The government has announced that, due to the current Coronavirus (COVOD-19) pandemic, it is taking emergency measures to support and sustain necessary rail services as operators face significant drops in their income.
The Department for Transport will temporarily suspend the normal franchise agreements it has with the train operating companies and transfer all revenue and cost risk to the government for a limited period, initially six months.
Train operators will continue to run services day-to-day for a small predetermined management fee.
The government’s intention is to make sure that trains necessary for key workers and essential travel continue to operate.
The railways have already seen up to a 70 per cent drop in passenger numbers. Rail fares revenue has also reduced, as people increasingly work from home and adopt social distancing, with total ticket sales down by two-thirds from the equivalent date in 2019.
It has already been announced that fewer services will operate over the coming months, and the likelihood is that train operators would not be able to sustain viable businesses given the fewer trains running and the vastly reduced number of passengers. However, allowing operators to enter insolvency would cause significantly more disruption to passengers and higher costs to the taxpayer.
Government believes that the management fee mentioned above will allow operators to act in the national interest in tackling Covid-19. Fees will be set at a maximum of two per cent of the cost base of the franchise before the Covid-19 pandemic began. This move is intended to incentivise operators to meet reliability, punctuality and other targets.
The maximum fee attainable will be far less than recent profits earned by train operators. In a veiled threat, the DfT warns that, in the event that an operator does not wish to accept an Emergency Measures Agreement, the Government’s Operator of Last Resort (OLR) stands ready to step in.
DfT OLR Holdings Limited, known as DOHL, is already running the former East Coast (LNER) and Northern franchises.
While trains will continue to run, the government is urging non-urgent travellers to stay at home. Pre-purchased advance tickets will be refunded in full for those who cancel their plans, and season-ticket holders will also be able to claim a refund for the portion of the ticket that remains unused.
Commenting on these moves, Secretary of State for Transport Grant Shapps said: “We are taking this action to protect the key workers who depend on our railways to carry on their vital roles, the hardworking commuters who have radically altered their lives to combat the spread of coronavirus, and the frontline rail staff who are keeping the country moving.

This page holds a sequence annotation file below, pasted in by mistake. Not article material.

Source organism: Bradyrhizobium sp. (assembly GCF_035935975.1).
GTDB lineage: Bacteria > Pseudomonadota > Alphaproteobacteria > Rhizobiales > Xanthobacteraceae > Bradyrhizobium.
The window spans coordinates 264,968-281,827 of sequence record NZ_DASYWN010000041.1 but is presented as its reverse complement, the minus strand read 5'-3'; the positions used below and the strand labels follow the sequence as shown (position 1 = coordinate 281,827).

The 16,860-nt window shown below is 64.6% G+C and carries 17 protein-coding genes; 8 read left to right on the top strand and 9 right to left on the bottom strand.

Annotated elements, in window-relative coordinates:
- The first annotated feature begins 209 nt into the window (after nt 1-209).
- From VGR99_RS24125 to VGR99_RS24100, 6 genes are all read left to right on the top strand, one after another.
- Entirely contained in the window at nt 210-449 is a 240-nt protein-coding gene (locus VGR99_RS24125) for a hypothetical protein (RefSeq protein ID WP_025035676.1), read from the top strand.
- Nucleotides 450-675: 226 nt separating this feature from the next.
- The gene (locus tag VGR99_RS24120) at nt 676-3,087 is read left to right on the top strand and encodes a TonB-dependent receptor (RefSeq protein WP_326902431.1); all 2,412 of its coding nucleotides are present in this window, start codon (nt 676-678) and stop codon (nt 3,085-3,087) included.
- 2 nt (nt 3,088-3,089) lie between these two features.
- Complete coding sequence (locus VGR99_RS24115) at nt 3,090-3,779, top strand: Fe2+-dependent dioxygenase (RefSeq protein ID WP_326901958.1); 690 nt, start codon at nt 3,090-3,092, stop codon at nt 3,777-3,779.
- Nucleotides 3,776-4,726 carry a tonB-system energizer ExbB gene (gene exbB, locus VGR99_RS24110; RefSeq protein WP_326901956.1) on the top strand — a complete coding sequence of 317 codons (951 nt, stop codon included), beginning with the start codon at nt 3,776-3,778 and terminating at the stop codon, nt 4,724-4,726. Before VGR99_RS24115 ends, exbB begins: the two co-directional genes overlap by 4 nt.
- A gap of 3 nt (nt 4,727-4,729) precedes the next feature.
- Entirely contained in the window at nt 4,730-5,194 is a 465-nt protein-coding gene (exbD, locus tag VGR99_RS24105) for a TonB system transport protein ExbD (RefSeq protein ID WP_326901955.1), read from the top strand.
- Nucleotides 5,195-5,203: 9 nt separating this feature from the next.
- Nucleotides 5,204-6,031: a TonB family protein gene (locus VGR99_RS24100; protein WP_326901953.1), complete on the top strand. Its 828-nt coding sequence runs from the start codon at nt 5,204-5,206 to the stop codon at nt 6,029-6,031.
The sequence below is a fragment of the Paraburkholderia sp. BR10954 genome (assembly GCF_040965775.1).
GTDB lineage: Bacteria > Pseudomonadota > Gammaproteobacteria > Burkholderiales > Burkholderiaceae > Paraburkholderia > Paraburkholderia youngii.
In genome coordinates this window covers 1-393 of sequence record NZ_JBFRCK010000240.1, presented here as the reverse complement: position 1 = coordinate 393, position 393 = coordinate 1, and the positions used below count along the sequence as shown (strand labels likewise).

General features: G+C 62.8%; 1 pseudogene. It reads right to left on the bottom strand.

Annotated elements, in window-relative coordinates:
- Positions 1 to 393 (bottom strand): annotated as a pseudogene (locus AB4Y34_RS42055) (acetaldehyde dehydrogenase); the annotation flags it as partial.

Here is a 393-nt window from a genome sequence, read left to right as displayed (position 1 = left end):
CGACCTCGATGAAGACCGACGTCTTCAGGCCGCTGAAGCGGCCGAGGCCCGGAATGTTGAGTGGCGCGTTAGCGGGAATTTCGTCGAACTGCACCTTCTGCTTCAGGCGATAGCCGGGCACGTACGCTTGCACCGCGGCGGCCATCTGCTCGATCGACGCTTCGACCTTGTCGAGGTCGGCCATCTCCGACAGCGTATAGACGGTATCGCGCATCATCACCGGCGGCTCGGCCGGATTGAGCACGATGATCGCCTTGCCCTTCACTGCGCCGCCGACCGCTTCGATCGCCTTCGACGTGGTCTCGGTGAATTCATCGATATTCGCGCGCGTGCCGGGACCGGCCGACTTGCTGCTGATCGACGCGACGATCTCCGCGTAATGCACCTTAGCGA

“People deserve certainty that the services they need will run or that their job is not at risk in these unprecedented times. We are also helping passengers get refunds on Advance tickets to ensure no-one is unfairly out of pocket for doing the right thing.
“These offers will give operators the confidence and certainty so they can play their part in the national interest.”
Paul Plummer, chief executive of the Rail Delivery Group, added: “The rail industry is working together so that people and goods can keep making essential journeys during this unprecedented national challenge, getting key workers to hospitals, food to shops and fuel to power stations.
“The industry strongly welcomes the Department for Transport’s offer of temporary support and while we need to finalise the details, this will ensure that train companies can focus all their efforts on delivering a vital service at a time of national need.
“We would like to thank our people, who continue to do an incredible job in difficult circumstances.”
Franchise included in today’s government offer include:
- Chiltern Railways
- Greater Anglia
- East Midlands Railway
- Great Western Railway
- South Eastern
- South Western Railway
- Govia Thameslink Railway (including Southern and Great Northern)
- Transpennine Express
- West Coast Partnership
- West Midlands Trains
Franchises in Wales and Scotland are the responsibility of their devolved governments. Open-access operators such as Grand Central, Hull Trains and Eurostar operate under different arrangements.